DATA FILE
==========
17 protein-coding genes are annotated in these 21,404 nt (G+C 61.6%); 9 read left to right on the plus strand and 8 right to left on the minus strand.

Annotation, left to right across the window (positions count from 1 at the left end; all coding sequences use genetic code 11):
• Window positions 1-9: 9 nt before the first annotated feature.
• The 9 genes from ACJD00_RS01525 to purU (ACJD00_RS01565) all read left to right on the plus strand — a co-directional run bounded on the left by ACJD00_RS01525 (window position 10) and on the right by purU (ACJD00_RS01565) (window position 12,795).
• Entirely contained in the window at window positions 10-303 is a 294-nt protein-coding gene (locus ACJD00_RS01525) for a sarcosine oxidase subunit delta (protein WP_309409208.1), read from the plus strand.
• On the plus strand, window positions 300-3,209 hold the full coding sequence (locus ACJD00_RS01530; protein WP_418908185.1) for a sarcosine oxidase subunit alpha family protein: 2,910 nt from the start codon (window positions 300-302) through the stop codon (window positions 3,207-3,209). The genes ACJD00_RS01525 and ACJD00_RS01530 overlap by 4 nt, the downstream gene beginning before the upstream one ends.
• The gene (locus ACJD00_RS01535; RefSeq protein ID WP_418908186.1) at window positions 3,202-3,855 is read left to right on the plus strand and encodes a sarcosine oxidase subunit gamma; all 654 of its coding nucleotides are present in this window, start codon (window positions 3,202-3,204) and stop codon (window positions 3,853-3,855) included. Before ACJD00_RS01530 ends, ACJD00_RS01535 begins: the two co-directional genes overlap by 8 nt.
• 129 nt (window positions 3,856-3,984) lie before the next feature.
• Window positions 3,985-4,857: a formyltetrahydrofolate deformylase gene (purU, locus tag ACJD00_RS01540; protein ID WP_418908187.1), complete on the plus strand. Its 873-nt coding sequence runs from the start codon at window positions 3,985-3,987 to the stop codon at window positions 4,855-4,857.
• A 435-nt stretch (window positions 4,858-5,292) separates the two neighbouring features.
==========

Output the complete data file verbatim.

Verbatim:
17 protein-coding genes are annotated in these 21,404 nt (G+C 61.6%); 9 read left to right on the plus strand and 8 right to left on the minus strand.

Annotation, left to right across the window (positions count from 1 at the left end; all coding sequences use genetic code 11):
• Window positions 1-9: 9 nt before the first annotated feature.
• The 9 genes from ACJD00_RS01525 to purU (ACJD00_RS01565) all read left to right on the plus strand — a co-directional run bounded on the left by ACJD00_RS01525 (window position 10) and on the right by purU (ACJD00_RS01565) (window position 12,795).
• Entirely contained in the window at window positions 10-303 is a 294-nt protein-coding gene (locus ACJD00_RS01525) for a sarcosine oxidase subunit delta (protein WP_309409208.1), read from the plus strand.
• On the plus strand, window positions 300-3,209 hold the full coding sequence (locus ACJD00_RS01530; protein WP_418908185.1) for a sarcosine oxidase subunit alpha family protein: 2,910 nt from the start codon (window positions 300-302) through the stop codon (window positions 3,207-3,209). The genes ACJD00_RS01525 and ACJD00_RS01530 overlap by 4 nt, the downstream gene beginning before the upstream one ends.
• The gene (locus ACJD00_RS01535; RefSeq protein ID WP_418908186.1) at window positions 3,202-3,855 is read left to right on the plus strand and encodes a sarcosine oxidase subunit gamma; all 654 of its coding nucleotides are present in this window, start codon (window positions 3,202-3,204) and stop codon (window positions 3,853-3,855) included. Before ACJD00_RS01530 ends, ACJD00_RS01535 begins: the two co-directional genes overlap by 8 nt.
• 129 nt (window positions 3,856-3,984) lie before the next feature.
• Window positions 3,985-4,857: a formyltetrahydrofolate deformylase gene (purU, locus tag ACJD00_RS01540; protein ID WP_418908187.1), complete on the plus strand. Its 873-nt coding sequence runs from the start codon at window positions 3,985-3,987 to the stop codon at window positions 4,855-4,857.
• A 435-nt stretch (window positions 4,858-5,292) separates the two neighbouring features.